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In some cases, we need to slightly manipulate a system of equations before we can solve it using the elimination method. See how it's done in this video. Created by Sal Khan.
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- Is elimination the only way to solve linear equations(32 votes)
- One may find it easier to use matrices when he is faced with crazy equations including five or so variables and five or so complicated equations. Otherwise, substitution and elimination are your best options. Graphing, unless done extremely precisely, may lead to error.(19 votes)
- how do you eliminate negative numbers?(8 votes)
- I don't understand why if you subtract negative 15 from 5 you don't get 20....?(11 votes)
- He is adding, not subtracting. That is why he had to make the numbers negative in order to cancel them out. 5x+(-15x)=-10x. Adding a -15 is like subtracting a +15.(12 votes)
- You know the second equation couldn't he just multiply that by 5x? Did it have to be negative 5?
i am very confused please help.(0 votes)
He used a negative 5 so he could just add the two equations and the 10y and -10y become 0y and eliminate the y.
And you are correct. He could have just used a 5 instead of a -5, but then he would have had to subtract the equations instead of adding them. That would work the same way and you get the same answer.
I hope that helps.(27 votes)
- When you say ' 5 is the same as 20/4' dont understand how ??(5 votes)
- At2:20where did the -5 come from?(6 votes)
- Sal chose to multiply both sides of the bottom equation by -5. I know, I know, you want to know why he decided to do that. Well he wanted at least one term with a variable in each equation to be the same size but opposite in sign. Since the top equation was
5x-10y =15 and the bottom equation was 3x - 2y = 3, he recognized that by multiplying both sides of the bottom equation by -5 he could get the "y" terms in each equation to be the same size (10) but opposite in sign ... that way if he added the two equations together, he would "ELIMINATE" the "y" term and then he would just have to solve for x.(8 votes)
- how would you figure out what x and y are if the equation cancels both out
ex: 3x + 2y = 18
6x + 4y = 8(4 votes)
- With this problem, there is no solution. If you multiply 3x + 2y = 18 by -2 (I chose -2 so when you add the equations together, variables cancel out), you get -6x - 4y = -36. When you add -6x - 4y = -36 and 6x + 4y = 8, you get 0 on the left side of the equation and -28 on the right side. Since 0 = -28 is untrue, the answer to this system of equations is "no solution."(3 votes)
- How can you determine which number to multiply by?(6 votes)
- You have to get it so either the x or the y are opposite co-efficients because say you have 5x-y=8 and -6x+y=3 you have to eliminate the y and you would get -1x=11.(3 votes)
- I noticed at6:55that Sal does something that I don't do - he sometimes multiplies one of the equations with a negative number just so that he can eliminate a variable by adding the two equations, while I don't care if I have to add or subtract the equations. This is just personal preference, right?(5 votes)
- Yes, it is. When you subtract equations, you're really performing two steps at once. Sal chose to make each step explicit to avoid losing people.(4 votes)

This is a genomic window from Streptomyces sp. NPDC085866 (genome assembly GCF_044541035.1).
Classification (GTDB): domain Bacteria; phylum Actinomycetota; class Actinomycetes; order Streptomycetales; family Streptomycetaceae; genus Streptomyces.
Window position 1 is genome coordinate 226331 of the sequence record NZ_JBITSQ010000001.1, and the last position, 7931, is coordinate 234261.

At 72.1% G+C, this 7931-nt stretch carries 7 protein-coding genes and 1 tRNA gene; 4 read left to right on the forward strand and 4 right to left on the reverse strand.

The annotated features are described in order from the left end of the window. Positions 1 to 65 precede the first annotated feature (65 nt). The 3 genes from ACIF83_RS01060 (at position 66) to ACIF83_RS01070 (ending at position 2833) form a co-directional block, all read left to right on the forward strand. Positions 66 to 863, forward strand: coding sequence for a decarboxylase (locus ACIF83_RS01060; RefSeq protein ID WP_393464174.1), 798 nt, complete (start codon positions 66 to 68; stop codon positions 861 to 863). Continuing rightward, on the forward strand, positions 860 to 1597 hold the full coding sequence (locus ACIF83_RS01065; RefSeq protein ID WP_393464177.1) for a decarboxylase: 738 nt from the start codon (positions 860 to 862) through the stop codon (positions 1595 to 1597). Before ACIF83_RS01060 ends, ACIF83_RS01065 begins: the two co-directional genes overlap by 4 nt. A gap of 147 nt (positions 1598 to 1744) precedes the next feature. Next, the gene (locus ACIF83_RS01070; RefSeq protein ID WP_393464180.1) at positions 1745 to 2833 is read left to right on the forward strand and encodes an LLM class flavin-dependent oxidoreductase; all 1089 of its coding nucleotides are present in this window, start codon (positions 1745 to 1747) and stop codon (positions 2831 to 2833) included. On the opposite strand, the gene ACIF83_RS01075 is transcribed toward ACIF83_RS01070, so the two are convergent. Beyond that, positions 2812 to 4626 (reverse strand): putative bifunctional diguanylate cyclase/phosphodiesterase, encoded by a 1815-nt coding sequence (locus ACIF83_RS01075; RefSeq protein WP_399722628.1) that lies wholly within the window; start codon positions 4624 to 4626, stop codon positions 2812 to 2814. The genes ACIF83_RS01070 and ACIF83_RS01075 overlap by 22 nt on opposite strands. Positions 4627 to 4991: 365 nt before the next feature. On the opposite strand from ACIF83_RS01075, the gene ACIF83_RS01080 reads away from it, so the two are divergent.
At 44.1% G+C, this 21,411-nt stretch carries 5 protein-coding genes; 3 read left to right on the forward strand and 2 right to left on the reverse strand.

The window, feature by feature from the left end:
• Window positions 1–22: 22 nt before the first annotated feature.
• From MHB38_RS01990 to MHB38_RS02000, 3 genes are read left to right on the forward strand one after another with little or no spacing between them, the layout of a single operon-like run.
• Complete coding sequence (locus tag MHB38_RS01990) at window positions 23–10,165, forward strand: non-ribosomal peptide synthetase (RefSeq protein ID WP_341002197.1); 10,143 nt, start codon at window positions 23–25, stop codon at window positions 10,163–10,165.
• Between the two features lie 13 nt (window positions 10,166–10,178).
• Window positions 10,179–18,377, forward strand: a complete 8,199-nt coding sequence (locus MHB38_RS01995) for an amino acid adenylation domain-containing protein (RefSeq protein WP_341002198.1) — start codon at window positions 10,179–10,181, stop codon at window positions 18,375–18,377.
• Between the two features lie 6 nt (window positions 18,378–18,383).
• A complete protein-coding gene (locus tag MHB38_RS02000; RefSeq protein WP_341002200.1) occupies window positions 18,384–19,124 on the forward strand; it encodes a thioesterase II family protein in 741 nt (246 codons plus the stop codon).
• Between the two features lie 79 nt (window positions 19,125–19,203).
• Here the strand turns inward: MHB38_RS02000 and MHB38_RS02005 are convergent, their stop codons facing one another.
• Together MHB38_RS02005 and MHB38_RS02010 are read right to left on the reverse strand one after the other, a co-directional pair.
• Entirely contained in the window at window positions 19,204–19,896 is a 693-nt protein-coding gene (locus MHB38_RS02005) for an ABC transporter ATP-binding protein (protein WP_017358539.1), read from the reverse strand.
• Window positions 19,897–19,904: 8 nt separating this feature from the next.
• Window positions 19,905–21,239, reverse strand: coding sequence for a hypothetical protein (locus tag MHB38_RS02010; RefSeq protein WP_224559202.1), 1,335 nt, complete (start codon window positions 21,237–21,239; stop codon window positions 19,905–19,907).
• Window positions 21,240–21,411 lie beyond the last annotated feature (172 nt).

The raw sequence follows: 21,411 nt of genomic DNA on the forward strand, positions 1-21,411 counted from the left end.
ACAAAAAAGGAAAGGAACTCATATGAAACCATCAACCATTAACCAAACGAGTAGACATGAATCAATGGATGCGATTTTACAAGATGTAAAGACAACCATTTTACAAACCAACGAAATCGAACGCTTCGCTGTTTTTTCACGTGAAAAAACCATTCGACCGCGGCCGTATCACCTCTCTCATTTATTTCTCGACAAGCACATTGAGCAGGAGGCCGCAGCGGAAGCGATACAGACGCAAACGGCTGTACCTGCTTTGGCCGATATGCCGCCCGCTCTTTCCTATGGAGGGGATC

Let's solve a few more systems of equations using elimination, but in these it won't be kind of a one-step elimination. We're going to have to massage the equations a little bit in order to prepare them for elimination. So let's say that we have an equation, 5x minus 10y is equal to 15. And we have another equation, 3x minus 2y is equal to 3. And I said we want to do this using elimination. Once again, we could use substitution, we could graph both of these lines and figure out where they intersect. But we're going to use elimination. But the first thing you might say, hey, Sal, you know, with elimination, you were subtracting the left-hand side of one equation from another, or adding the two, and then adding the two right-hand sides. And I could do that, because it was essentially adding the same thing to both sides of the equation. But here, it's not obvious that that would be of any help. If we added these two left-hand sides, you would get 8x minus 12y. That wouldn't eliminate any variables. And on the right-hand side, you would just be left with a number. And if you subtracted, that wouldn't eliminate any variables. So how is elimination going to help here? And the answer is, we can multiply both of these equations in such a way that maybe we can get one of these terms to cancel out with one of the others. And you could really pick which term you want to cancel out. Let's say we want to cancel out the y terms. So I'll just rewrite this 5x minus 10y here. 5x minus 10y is equal to 15. Now, is there anything that I can multiply this green equation by so that this negative 2y term becomes a term that will cancel out with the negative 10y? So I essentially want to make this negative 2y into a positive 10y. Right? Because if this is a positive 10y, it'll cancel out when I add the left-hand sides of this equation. So what can I multiply this equation by? Well, if I multiply it by negative 5, negative 5 times negative 2 right here would be positive 10. So let's do that. Let's multiply this equation times negative 5. So you multiply the left-hand side by negative 5, and multiply the right-hand side by negative 5. And what do you get? Remember, we're not fundamentally changing the equation. We're not changing the information in the equation. We're doing the same thing to both sides of it. So the left-hand side of the equation becomes negative 5 times 3x is negative 15x. And then negative 5 times negative 2y is plus 10y, is equal to 3 times negative 5 is negative 15. And now, we're ready to do our elimination. If we add this to the left-hand side of the yellow equation, and we add the negative 15 to the right-hand side of the yellow equation, we are adding the same thing to both sides of the equation. Because this is equal to that. So let's do that. So 5x minus 15y-- we have this little negative sign there, we don't want to lose that-- that's negative 10x. The y's cancel out. Negative 10y plus 10y, that's 0y. That was the whole point behind multiplying this by negative 5. Is going to be equal to-- 15 minus 15 is 0. So negative 10x is equal to 0. Divide both sides by negative 10, and you get x is equal to 0. And now we can substitute back into either of these equations to figure out what y must be equal to. Let's substitute into the top equation. So we get 5 times 0, minus 10y, is equal to 15. Or negative 10y is equal to 15. Let me write that. Negative 10y is equal to 15. Divide both sides by negative 10. And we are left with y is equal to 15/10, is negative 3/2. So if you were to graph it, the point of intersection would be the point 0, negative 3/2. And you can verify that it also satisfies this equation. The original equation over here was 3x minus 2y is equal to 3. 3 times 0, which is 0, minus 2 times negative 3/2 is, this is 0, this is positive 3. Right? These cancel out, these become positive. Plus positive 3 is equal to 3. So this does indeed satisfy both equations. Let's do another one of these where we have to multiply, and to massage the equations, and then we can eliminate one of the variables. Let's do another one. Let's say we have 5x plus 7y is equal to 15. And we have 7-- let me do another color-- 7x minus 3y is equal to 5. Now once again, if you just added or subtracted both the left-hand sides, you're not going to eliminate any variables. These aren't in any way kind of have the same coefficient or the negative of their coefficient. So let's pick a variable to eliminate. Let's say we want to eliminate the x's this time. And you could literally pick on one of the variables or another. It doesn't matter. You can say let's eliminate the y's first. But I'm going to choose to eliminate the x's first. And so what I need to do is massage one or both of these equations in a way that these guys have the same coefficients, or their coefficients are the negatives of each other, so that when I add the left-hand sides, they're going to eliminate each other. Now, there's nothing obvious-- I can multiply this by a fraction to make it equal to negative 5. Or I can multiply this by a fraction to make it equal to negative 7. But even a more fun thing to do is I can try to get both of them to be their least common multiple. I could get both of these to 35. And the way I can do it is by multiplying by each other. So I can multiply this top equation by 7. And I'm picking 7 so that this becomes a 35. And I can multiply this bottom equation by negative 5. And the reason why I'm doing that is so this becomes a negative 35. Remember, my point is I want to eliminate the x's. So if I make this a 35, and if I make this a negative 35, then I'm going to be all set. I can add the left-hand and the right-hand sides of the equations. So this top equation, when you multiply it by 7, it becomes-- let me scroll up a little bit-- we multiply it by 7, it becomes 35x plus 49y is equal to-- let's see, this is 70 plus 35 is equal to 105. Right? 15 and 70, plus 35, is equal to 105. That's what the top equation becomes. This bottom equation becomes negative 5 times 7x, is negative 35x, negative 5 times negative 3y is plus 15y. The negatives cancel out. And then 5-- this isn't a minus 5-- this is times negative 5. 5 times negative 5 is equal to negative 25. Now, we can start with this top equation and add the same thing to both sides, where that same thing is negative 25, which is also equal to this expression. So let's add the left-hand sides and the right-hand sides. Because we're really adding the same thing to both sides of the equation. So the left-hand side, the x's cancel out. 35x minus 35x. That was the whole point. They cancel out, and on the y's, you get 49y plus 15y, that is 64y. 64y is equal to 105 minus 25 is equal to 80. Divide both sides by 64, and you get y is equal to 80/64. And let's see, if you divide the numerator and the denominator by 8-- actually you could probably do 16. 16 would be better. But let's do 8 first, just because we know our 8 times tables. So that becomes 10/8, and then you can divide this by 2, and you get 5/4. If you divided just straight up by 16, you would've gone straight to 5/4. So y is equal to 5/4. Let's figure out what x is. So we can substitute either into one of these equations, or into one of the original equations. Let's substitute into the second of the original equations, where we had 7x minus 3y is equal to 5. That was the original version of the second equation that we later transformed into this. So we get 7x minus 3 times y, times 5/4, is equal to 5. Or 7x minus 15/4 is equal to 5. Let's add 15/4-- Oh, sorry, I didn't do that right. This would be 7x minus 3 times 4-- Oh, sorry, that was right. What am I doing? 3 times is 15/4. Is equal to 5. Let's add 15/4 to both sides. And what do we get? The left-hand side just becomes a 7x. These guys cancel out. And that's going to be equal to 5, is the same thing as 20/4. 20/4 plus 15/4. Or we get that-- let me scroll down a little bit-- 7x is equal to 35/4. We can multiply both sides by 1/7, or we could divide both sides by 7, same thing. Let's multiply both sides by 1/7. The same thing as dividing by 7. So these cancel out and you're left with x is equal to-- Here, if you divide 35 by 7, you get 5. You divide 7 by 7, you get 1. So x is equal to 5/4 as well. So the point of intersection of this right here is both x and y are going to be equal to 5/4. So if you looked at it as a graph, it'd be 5/4 comma 5/4. And let's verify that this satisfies the top equation. And if you take 5 times 5/4, plus 7 times 5/4, what do you get? It should be equal to 15. So this is equal to 25/4, plus-- what is this? This is plus 35/4. Which is equal to 60/4, which is indeed equal to 15. So it does definitely satisfy that top equation. And you could check out this bottom equation for yourself, but it should, because we actually used this bottom equation to figure out that x is equal to 5/4.